true tales from the gates of the underworld

An Open Letter to my Second-Born Child
May 1, 2016, 8:06 pm
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Dear Second-Born,

I am sorry.


I am sorry for every time you have been overlooked – when you were born, each birthday, christmas, when you started school – by people because you are not my First-Born.
When instead of a visit and presence, you received a card in the post with money to buy yourself a present.
When instead of a visit and a card, your first day of school went unmentioned.
When your siblings received their ideal gifts at christmas, and yours was clearly an afterthought, as you grew out of that interest over 2 years ago. They would have known this, if they had come to see you, or asked about you.
I am sorry that they still don’t know how to spell your name.
I am sorry if you have ever noticed these things.
I am sorry if you have ever felt like you don’t matter. You matter.

I am sorry for every suggestion that we don’t care as much about you as we do about the First-Born, or the Youngest. I am sorry that people believe you suffer from Middle-Child syndrome, because they don’t understand Sensory Processing Disorder, or Autism, and all they see is some of your behaviour, separated from who you are.
I am sorry that people do not realise how awesome you really are because they would rather hold on to their stereotypes about middle-children.

I am sorry for every time I asked you to go back to your bed at night, because there is not enough room for 4 of us in our bed.
I am sorry for every time I couldn’t play Minecraft with you because I was dealing with the Youngest.
I am sorry that sometimes even I expect you to act like a neurotypical child, just because my patience is running thin.

I wish you knew how fiercely protective we feel of you.
I wish you knew that we love all three of you more than you will ever be able to comprehend, in your own different ways.
I hope you remember the times I have sat up with you at night, massaging your legs because your joints hurt, holding you because you had a bad dream, watching you breathe because you were ill.
I hope you remember that we always came to you when you called for us, the same as we always came for your siblings, because to us, you all matter the same.

I hope you may one day realise that the love we feel for your siblings does not subtract from the love we feel for you, but rather that it multiplies, as seeing you all together is just the best thing in the world.


Happy Birthday
August 2, 2011, 10:32 am
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Raptor turned 2. I still remember the day he was born like it was yesterday, but at the same time it feels like he has been here with us forever, a part of the inventory.
Nothing could have prepared me for the ups and down of motherhood. No book can tell you how proud you can feel when your child says his first words, or works out how to take his own shoes off. You get excited about birthdays and christmas because you want to see your children happy. They give your life new meaning, add value to everything you do.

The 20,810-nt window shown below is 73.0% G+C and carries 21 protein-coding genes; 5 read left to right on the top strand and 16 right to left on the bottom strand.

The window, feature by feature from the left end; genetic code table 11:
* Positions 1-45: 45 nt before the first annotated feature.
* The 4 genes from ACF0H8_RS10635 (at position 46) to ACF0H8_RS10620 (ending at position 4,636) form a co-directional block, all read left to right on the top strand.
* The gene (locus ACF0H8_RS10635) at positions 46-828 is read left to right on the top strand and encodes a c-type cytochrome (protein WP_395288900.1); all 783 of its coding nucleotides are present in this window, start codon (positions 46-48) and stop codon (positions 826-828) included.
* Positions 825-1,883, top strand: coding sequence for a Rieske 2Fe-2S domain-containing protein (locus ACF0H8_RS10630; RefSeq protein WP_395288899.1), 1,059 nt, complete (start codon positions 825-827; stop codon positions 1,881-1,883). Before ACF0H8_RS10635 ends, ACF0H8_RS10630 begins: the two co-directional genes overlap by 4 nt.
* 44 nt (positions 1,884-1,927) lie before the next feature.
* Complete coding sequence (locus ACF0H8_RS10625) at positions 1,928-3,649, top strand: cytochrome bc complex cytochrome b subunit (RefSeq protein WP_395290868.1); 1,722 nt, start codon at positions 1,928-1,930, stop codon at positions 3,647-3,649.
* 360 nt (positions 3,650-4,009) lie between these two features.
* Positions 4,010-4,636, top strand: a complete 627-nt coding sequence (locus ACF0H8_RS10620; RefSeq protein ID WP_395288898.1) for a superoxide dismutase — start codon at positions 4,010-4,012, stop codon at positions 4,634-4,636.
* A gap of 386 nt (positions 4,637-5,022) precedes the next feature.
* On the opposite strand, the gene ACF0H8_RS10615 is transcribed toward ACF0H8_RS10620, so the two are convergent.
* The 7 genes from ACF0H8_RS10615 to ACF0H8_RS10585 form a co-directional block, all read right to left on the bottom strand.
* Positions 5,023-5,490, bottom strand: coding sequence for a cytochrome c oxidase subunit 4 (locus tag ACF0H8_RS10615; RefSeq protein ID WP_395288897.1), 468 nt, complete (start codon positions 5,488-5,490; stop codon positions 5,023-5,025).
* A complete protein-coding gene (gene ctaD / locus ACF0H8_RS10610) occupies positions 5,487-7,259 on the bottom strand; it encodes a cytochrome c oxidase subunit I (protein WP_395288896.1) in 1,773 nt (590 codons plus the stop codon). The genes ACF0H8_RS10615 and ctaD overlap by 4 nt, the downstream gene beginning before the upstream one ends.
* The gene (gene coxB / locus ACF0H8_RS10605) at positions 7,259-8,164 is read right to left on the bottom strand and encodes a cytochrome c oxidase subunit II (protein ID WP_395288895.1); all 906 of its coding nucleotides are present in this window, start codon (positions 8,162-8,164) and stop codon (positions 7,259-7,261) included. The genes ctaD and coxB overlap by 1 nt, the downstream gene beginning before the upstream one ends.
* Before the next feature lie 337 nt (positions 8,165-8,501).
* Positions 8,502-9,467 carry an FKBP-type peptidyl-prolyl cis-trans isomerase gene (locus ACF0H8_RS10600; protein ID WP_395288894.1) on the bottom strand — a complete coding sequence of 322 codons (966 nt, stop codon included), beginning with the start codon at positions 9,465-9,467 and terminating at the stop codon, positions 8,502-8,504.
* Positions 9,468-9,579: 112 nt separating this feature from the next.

Yes, they are demanding, and noisy, smell and break things, but they are little people, and your task is to help them grow, learn and find their independence. They are so full of life and innocence.
With Raptor’s birthday came the sudden realisation for Raptor-Daddy that he isn’t always going to be small, that he isn’t always going to be god in his son’s eyes, and that he needs to treasure every moment.
We had a wonderful long weekend, spending much-needed time together. Raptor was thoroughly spoiled and showered in presents and sweets.
I did my part by making one masterpiece of a cake.
After dinner, we watched Raptor’s favourite movie for the thousandth time, and he fell asleep on daddy’s lap, staring in his eyes.

Biscuit Box Drama
July 13, 2009, 8:50 pm
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Ever since I moved into this house about four years ago, there has been a biscuit box. Naturally, it never used to stay full for long. Now the parents-in-law have moved out, and left us with all the contents of the house, including their children, I have started taking over the rule of the house. The biscuit box was filled today. Little M, who doesn’t really live with us, isn’t supposed to eat any of the food we buy, as per agreement with his mother. He has his own food, but, of course, being only nine years old, he has no concept of things like that. The biscuits are there, so he believes he has a right to them (and everything else that he WANTS). M stuck his nose into our cupboard today, picked up the biscuit box and remarked that it had gotten heavier. Yes, we went shopping earlier. He declares that he WANTS biscuits, because he is hungry. Remembering what his mother told us (she enforces the rule quite strictly), I offer him some of the food that she has bought for him. But he doesn’t like any of that, he wants biscuits. F tells him he can’t have biscuits, or we’ll get in trouble with his mother. Truthfully, I don’t believe that a child should be given everything he demands, just for the sake of it, so I had to agree with F.
Promptly, M changes strategies. His mother had supposedly told him that he could have the biscuit box, and everything that is in it. For his fruit. This, two minutes after telling us how much he hated fruit.
Queue an argument, ended by little M declaring how much he hates me, how evil I am, and that our house “sucks”. He leaves the room, screaching, slamming the door.

I pat my 35-week pregnant belly, sigh and sit down on the sofa next to F. “Love, can we please never have kids?”.
All this drama over a box and a couple of biscuits. In hindsight, it would have probably been easier to let him have a biscuit and face the mother-in-law’s wrath.